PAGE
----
When building a cheatsheet there are a slew of factors that need to be accounted for, but there are only three major ones — Average Draft Position, rankings and projections.
On draft day, you need to know the difference between the three and, more importantly, be able to see it instantly on your draft board.
A cheatsheet can be as simple or complex as someone wants to make it. If you want to make a list of speed players at each position, rookie players at each position, a list of 30-30 players, that’s all good. But the three cornerstones mentioned above are the key to a valuable draft board.
Start with ADP
Target Average Draft Position as your starting point. Every draft is different and some of your leaguemates are going to stretch for picks or let picks slide, but there is no better base than ADP.
Knowing where players “should” go is crucial to getting value.
Ranking vs. ADP
The next step is differentiating between ADP and your rankings.
This is the tricky part. Start with a tiering system. There are usually clear gaps in talent at each position that are easy to spot. Mark them and review the names in each tier.
By comparing ADP to rankings, we can find significant and minute values throughout the draft.
For example, let’s say you think Robinson Cano becomes a five-category stud this season and a top-25 player overall. However, the list you take with you on draft day should not have Cano in the Top-25 or in the top tier of second basemen.
ADPs have Cano going in the fifth round (10-team), around pick 45. Even if all your research says that Cano is going to be better than every second baseman after Chase Utley and Ian Kinsler, you still shouldn’t draft him before Brandon Phillips (34th overall) and Dustin Pedroia (37th) come off the board.
Pick him after those four second baseman. It’s really not as simple as it sounds — players can be thinking the same thing your thinking, the draft order may not be in your favor, etc. — but you need to pay close to fair market value for these players.
Cole Hamels offers a perfect example of this wild card scenario. After a down 2009, many people — myself included — consider Hamels a strong bounceback candidate. His current ADP puts him at 100th overall, behind Jake Peavy Matt Cain, Clayton Kershaw and Yovanni Gallardo.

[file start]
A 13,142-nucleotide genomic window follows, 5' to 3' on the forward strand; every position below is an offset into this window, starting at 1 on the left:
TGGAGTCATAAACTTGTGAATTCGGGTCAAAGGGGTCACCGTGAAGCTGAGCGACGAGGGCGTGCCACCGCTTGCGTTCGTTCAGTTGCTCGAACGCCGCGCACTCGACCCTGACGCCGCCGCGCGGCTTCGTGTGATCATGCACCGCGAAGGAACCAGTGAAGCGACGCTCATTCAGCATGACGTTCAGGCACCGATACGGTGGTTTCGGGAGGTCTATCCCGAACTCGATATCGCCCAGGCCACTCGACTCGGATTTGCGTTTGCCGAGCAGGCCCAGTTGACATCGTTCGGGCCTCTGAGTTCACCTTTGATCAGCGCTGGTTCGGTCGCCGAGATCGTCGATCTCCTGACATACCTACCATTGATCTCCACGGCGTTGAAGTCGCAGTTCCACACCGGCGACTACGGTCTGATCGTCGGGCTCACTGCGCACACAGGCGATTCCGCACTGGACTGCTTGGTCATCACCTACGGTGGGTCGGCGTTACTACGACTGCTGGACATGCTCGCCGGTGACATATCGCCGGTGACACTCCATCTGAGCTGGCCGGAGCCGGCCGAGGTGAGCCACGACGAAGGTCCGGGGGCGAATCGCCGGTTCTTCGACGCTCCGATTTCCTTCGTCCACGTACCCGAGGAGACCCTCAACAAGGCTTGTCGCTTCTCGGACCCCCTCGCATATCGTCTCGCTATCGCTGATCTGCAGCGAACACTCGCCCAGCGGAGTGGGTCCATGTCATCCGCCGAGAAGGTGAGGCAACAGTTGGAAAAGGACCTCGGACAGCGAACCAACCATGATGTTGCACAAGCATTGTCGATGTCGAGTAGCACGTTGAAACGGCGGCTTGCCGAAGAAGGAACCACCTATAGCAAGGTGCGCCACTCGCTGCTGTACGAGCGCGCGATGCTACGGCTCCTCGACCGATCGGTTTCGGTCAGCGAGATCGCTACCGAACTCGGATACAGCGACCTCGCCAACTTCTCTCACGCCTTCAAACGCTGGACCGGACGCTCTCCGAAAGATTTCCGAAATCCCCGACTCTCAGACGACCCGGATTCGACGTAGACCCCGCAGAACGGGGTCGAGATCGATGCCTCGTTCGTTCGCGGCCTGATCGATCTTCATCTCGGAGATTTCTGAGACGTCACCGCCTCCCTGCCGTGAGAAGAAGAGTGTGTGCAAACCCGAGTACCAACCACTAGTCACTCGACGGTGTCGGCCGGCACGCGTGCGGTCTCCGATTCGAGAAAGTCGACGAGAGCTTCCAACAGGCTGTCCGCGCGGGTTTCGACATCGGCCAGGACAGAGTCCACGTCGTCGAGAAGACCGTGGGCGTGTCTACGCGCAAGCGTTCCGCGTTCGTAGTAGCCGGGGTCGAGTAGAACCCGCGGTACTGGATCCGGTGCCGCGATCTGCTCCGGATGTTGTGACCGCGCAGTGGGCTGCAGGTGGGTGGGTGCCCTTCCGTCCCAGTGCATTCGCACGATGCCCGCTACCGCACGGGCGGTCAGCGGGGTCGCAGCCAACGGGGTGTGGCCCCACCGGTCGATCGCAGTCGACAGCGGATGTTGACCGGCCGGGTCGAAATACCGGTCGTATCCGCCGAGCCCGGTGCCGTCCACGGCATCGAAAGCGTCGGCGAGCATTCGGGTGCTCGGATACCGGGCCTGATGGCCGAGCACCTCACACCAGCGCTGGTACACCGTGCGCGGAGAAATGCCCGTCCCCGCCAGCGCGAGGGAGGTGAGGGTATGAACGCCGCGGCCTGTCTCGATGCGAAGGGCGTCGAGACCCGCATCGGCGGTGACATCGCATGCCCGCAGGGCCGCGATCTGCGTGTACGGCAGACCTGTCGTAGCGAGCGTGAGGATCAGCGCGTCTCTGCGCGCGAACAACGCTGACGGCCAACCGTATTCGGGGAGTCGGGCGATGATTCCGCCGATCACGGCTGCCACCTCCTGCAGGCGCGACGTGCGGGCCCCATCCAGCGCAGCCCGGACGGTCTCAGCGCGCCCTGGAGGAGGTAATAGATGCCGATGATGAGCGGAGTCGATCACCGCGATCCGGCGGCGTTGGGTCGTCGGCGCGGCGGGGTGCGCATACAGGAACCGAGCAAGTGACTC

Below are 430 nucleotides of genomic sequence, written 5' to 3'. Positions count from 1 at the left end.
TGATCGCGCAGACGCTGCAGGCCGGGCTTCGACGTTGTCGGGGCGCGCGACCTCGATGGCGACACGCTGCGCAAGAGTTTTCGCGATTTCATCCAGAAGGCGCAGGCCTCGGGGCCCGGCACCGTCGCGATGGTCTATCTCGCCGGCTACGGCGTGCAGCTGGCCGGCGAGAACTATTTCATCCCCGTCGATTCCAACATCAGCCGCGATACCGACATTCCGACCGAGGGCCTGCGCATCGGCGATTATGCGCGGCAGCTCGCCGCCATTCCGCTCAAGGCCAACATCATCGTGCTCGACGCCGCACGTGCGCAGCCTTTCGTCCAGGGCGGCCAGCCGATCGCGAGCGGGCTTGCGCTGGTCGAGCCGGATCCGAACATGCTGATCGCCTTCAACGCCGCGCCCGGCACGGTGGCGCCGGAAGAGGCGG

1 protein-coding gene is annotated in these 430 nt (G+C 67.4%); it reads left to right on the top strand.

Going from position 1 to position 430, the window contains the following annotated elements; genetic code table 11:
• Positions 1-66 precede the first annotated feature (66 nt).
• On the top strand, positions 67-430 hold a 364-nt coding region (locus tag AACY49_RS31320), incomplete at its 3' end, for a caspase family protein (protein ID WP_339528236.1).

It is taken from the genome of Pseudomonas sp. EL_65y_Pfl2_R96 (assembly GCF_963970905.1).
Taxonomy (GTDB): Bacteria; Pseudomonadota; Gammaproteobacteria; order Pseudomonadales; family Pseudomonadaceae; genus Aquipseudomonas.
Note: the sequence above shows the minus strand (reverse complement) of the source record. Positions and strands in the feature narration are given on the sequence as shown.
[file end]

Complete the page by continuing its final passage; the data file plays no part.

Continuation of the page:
In 2008, Hamels harnessed his potential. A return to that form could put him among the top-5 pitchers. You shouldn’t draft him when Roy Halladay and CC Sabathia are coming off the board, but as a central Pennsylvania resident, I know Hamels will be valued a little higher by many of the Phillies fans at my draft.
In this case, reach a little. I’ll need to take Hamels before Peavy, Cain and Kershaw, maybe even push him into the seventh or eighth round.
Even with the push, it’s still better market value at pick 75, than if he gets picked based on Top-5 expectations. All Top-5 pitchers are off the board by the second pick of the fourth round, according to recent ADPs.
Projections are not gospel
The final part of this argument is projections.
Take all projections with a grain of salt. We don’t know how these players will play any more than you do. In fact, everyone should make up their own projections for at least some players. By using past player performance, studying playing opportunity scenarios, checking speed scores and home run to fly ball rates, we can all take a marginal guess what players will do.
If you look at a set of projections and find a player’s output looks ridiculous, do your own research. Maybe you’ll find that you were wrong and the projector was right. Or maybe you just found your super sleeper or super bust.
Also take into account that certain owners and fantasy writers will favor certain players. For instance, my projections for Geovany Soto are going to be higher than most. He’s a bounce-back candidate who could outproduce his draft slot considerably based on pre-2009 performances.
By bloating his projections I’m not saying Soto will be a top-3 catcher, I’m just trying to tell you he could be much better than ADPs and rankings suggest.
Over the next few weeks, we’ll be rolling out fantasy baseball rankings. The baseline for those lists will be ADP. But refer to the commentary to determine if the ADP is an accurate ranking or if it’s bogus. There will be projections included. Please disagree at every opportunity. Post the disagreement in the comments and let us know why you disagree.
So, how do you build your cheatsheet? Let us know in the comments.